The publisher will choose the illustrator, and work with the illustrator, and instruct the illustrator. It is not the business of the writer to interfere in matters of illustration, no matter how much writers might wish to impose their will. Writers write. Illustrators illustrate. Each has to be given the appropriate professional space and respect. Imagine how we would feel if illustrators told us how to write…
The following hints are hints only, not commandments, since they cannot always be obeyed, nor are they always appropriate.
The need for trouble.
At the start of a story we need to be as direct as possible. It's a common sin to beat about the bush, and waffle on for too long. We should attempt to say who, when, and where in the first two sentences, and then begin to state the problem. We have to solve a problem during a story otherwise we have no trouble. Without trouble we have no plot. Only trouble is interesting.
For instance, if the main character is not stopped from achieving his or her goal, the story is boring. If a child has lost her mother and goes to find her she could come up against difficulties and again and again and not find her mother until the very end of the story. We need to feel some anxiety for the main character in order for a story to work.
Rhyme, rhythm, and repetition.
There is an option to the theme-and-trouble story, especially when we're writing for very young children: picture books for that age group can swing from the stars on rhythm alone, or rhyme, or repetition or a combination of all three. Young children are mesmerised and enchanted by a predictable pattern of language which is fun for them to say and pleasing for them to hear.
There was once a jackal called Nasty.
He was dirty.
All jackals are dirty.
He was mean.
All jackals are mean.
He was sneaky.
All jackals are sneaky.
He was lonely.
All jackals are lonely.
He was lazy.
All jackals are lazy.
He was secretive.
All jackals are secretive.
He caused trouble.
All jackals like to cause trouble.
But when a lion ate his dinner, the jackal cried and cried.
All jackals cry, and so do I.
The need for excellent characters.
A story-book (as opposed to a merely rhyme-and-rhythm book) is always tedious without well-drawn characters: characters whose highs and lows and final triumph tug at the heartstrings of readers and listeners. If readers and listeners do not care about the main characters and cannot empathise with them, the story will fail.
Showing the story, not merely telling it.
One of the famous maxims for all writers is: 'Show, do not tell.' Rather than describing, and explaining, and stating, and enumerating, we can instead show what is happening, and how characters feel about what is happening, through character's actions and their speech. What they do and say can explain a great deal of the story and cuts out the need for long-winded description.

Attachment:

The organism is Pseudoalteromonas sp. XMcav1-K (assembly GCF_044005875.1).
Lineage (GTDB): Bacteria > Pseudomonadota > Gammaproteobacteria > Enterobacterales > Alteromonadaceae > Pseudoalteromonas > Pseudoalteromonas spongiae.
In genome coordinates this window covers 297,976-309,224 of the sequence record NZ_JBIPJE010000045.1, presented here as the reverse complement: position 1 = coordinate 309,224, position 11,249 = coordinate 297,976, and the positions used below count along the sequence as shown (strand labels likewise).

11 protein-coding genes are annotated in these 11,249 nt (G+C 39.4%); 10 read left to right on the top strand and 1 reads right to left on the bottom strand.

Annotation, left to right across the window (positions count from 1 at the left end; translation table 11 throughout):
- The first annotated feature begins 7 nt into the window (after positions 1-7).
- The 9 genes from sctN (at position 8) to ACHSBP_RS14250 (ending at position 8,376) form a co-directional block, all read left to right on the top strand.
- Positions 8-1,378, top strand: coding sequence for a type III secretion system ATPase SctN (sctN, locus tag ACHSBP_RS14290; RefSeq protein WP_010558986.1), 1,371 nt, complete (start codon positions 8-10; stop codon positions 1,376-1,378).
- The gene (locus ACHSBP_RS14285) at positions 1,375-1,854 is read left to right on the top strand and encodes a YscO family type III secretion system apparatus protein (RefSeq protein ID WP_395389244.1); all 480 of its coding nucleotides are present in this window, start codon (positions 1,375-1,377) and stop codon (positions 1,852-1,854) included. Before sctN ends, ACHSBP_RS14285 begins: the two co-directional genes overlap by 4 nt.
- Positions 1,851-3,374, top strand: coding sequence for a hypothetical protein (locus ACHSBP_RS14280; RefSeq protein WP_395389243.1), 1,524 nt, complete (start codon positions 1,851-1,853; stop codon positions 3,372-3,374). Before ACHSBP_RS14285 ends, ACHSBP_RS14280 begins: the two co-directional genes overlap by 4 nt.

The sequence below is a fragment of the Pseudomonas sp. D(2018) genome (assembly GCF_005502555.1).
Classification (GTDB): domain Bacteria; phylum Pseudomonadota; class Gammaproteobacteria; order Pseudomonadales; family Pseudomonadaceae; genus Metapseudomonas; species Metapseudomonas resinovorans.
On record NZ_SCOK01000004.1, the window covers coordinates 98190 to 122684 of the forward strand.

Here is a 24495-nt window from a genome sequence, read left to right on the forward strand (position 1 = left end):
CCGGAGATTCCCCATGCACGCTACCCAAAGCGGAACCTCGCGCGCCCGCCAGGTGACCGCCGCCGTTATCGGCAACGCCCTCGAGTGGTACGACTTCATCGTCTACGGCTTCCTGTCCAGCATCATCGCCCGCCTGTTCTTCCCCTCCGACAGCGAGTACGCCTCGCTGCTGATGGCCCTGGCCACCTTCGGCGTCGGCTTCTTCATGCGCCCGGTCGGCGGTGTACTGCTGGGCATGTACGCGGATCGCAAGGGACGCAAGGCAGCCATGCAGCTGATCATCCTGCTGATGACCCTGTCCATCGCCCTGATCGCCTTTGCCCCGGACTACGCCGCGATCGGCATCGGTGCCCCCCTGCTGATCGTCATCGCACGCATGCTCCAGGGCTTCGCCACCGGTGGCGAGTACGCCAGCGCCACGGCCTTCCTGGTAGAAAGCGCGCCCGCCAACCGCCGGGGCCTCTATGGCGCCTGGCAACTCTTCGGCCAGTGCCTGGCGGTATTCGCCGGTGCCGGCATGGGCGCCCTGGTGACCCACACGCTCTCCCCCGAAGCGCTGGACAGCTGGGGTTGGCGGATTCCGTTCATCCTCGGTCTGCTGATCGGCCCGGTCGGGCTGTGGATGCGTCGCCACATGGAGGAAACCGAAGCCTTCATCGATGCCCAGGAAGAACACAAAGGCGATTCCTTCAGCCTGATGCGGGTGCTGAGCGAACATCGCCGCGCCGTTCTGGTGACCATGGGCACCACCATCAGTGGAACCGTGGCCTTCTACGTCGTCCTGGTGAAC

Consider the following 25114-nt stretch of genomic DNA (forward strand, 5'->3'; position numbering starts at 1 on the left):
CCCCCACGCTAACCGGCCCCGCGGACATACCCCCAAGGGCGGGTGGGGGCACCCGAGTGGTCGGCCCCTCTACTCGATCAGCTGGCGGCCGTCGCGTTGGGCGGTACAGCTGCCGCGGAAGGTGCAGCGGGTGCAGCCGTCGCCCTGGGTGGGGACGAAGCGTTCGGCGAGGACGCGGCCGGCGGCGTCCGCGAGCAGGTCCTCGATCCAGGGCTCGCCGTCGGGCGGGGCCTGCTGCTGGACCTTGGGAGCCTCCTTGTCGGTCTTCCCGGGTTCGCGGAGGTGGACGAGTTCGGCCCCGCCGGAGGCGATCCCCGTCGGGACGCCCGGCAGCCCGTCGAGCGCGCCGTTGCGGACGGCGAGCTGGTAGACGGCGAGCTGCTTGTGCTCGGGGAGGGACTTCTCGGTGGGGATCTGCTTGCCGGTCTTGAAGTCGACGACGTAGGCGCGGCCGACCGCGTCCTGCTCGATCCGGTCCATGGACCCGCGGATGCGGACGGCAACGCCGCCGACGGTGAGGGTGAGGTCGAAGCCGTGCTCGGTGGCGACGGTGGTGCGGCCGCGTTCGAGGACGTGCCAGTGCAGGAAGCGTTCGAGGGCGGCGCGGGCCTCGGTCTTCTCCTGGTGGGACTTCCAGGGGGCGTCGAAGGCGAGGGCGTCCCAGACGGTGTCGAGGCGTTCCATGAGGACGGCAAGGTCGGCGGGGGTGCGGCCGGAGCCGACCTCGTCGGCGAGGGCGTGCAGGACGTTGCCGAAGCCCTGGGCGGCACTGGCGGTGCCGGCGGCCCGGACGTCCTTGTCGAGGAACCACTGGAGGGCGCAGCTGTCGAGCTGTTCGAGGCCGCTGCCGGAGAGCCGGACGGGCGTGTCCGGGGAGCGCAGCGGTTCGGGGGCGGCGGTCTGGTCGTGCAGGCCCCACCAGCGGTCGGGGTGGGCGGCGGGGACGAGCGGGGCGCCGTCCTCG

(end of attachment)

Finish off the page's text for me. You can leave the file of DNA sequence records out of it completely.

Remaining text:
For example we will not say: 'Granny was a wild, brave woman. At home she was untidy and sometimes absent-minded but it was different when we went camping.' Instead we will decribe the untidiness by painting a picture of it, in words. We will show the absent-mindedness by saying how and when she was absent minded.
Consider the theme.
After trouble and characters we must not forget a theme, either, such as: 'All big brothers are a pain.' A book without a theme is an arid book.
Ensuring there is passion.
Finally, to ensure that we have something really worthwhile to say we can test ourselves by asking 'Is this a 'so-what?' story, or will it last forever?'
Reading aloud is essential.
As we write we ought to read aloud constantly what we have written—each paragraph, each sentence, each clause and each phrase, since we are writing a book that will be read aloud. We need to be obsessed, even fanatical about placing the best words in the best places so our stories are, in the end, rhythmically perfect.
For this reason it is wise to spend as much time on the rhythm of the first and last lines than on the whole of the rest of the book put together since the first and last lines are the most important. The first sentence will grab and hold listeners and readers, and the last will provide a lasting sense of deep contentment.
Rhythm is the greatest challenge.
Rhythm is the hurdle which most often trips the amateur writer, let alone the writer who is experienced. Rhythm is the festering sore in imperfect drafts. It must be cured, totally. The amateur writer believes rhythm can be almost right but 'almost' is never good enough. Only perfect rhythm will do, and only reading aloud will show us whether the rhythm is perfect.
Keeping up our courage.
We must not get too discouraged over drafts that do not seem to be working. After all, why the hurry to be finished? A picture book of 500 words may take two years or more to perfect, and may consist of over forty drafts. Most problems, even the problem of rhythm, are solved eventually by choosing a different word here and there. Gustave Flaubert put it like this: 'Tout le talent d'écrire ne consiste après tout que dans le choix des mots.' [All writing talent lies after all only in the choice of words.]
Learning from a master.